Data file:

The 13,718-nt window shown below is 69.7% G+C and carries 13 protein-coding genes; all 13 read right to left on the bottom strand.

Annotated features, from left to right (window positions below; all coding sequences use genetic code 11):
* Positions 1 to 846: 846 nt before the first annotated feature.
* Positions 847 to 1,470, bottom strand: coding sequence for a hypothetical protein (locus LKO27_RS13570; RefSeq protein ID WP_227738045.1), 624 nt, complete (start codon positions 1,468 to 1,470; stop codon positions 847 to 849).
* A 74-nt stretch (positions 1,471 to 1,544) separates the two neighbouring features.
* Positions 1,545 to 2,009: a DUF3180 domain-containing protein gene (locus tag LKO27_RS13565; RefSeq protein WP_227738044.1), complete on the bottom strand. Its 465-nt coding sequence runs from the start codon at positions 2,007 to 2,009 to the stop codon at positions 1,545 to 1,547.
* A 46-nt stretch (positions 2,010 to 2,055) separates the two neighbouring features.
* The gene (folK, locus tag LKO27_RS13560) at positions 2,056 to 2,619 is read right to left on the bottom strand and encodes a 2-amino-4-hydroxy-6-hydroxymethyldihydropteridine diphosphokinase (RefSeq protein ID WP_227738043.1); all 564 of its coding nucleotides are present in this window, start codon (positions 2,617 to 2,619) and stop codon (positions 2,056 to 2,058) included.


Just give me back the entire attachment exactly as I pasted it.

The 13,718-nt window shown below is 69.7% G+C and carries 13 protein-coding genes; all 13 read right to left on the bottom strand.

Annotated features, from left to right (window positions below; all coding sequences use genetic code 11):
* Positions 1 to 846: 846 nt before the first annotated feature.
* Positions 847 to 1,470, bottom strand: coding sequence for a hypothetical protein (locus LKO27_RS13570; RefSeq protein ID WP_227738045.1), 624 nt, complete (start codon positions 1,468 to 1,470; stop codon positions 847 to 849).
* A 74-nt stretch (positions 1,471 to 1,544) separates the two neighbouring features.
* Positions 1,545 to 2,009: a DUF3180 domain-containing protein gene (locus tag LKO27_RS13565; RefSeq protein WP_227738044.1), complete on the bottom strand. Its 465-nt coding sequence runs from the start codon at positions 2,007 to 2,009 to the stop codon at positions 1,545 to 1,547.
* A 46-nt stretch (positions 2,010 to 2,055) separates the two neighbouring features.
* The gene (folK, locus tag LKO27_RS13560) at positions 2,056 to 2,619 is read right to left on the bottom strand and encodes a 2-amino-4-hydroxy-6-hydroxymethyldihydropteridine diphosphokinase (RefSeq protein ID WP_227738043.1); all 564 of its coding nucleotides are present in this window, start codon (positions 2,617 to 2,619) and stop codon (positions 2,056 to 2,058) included.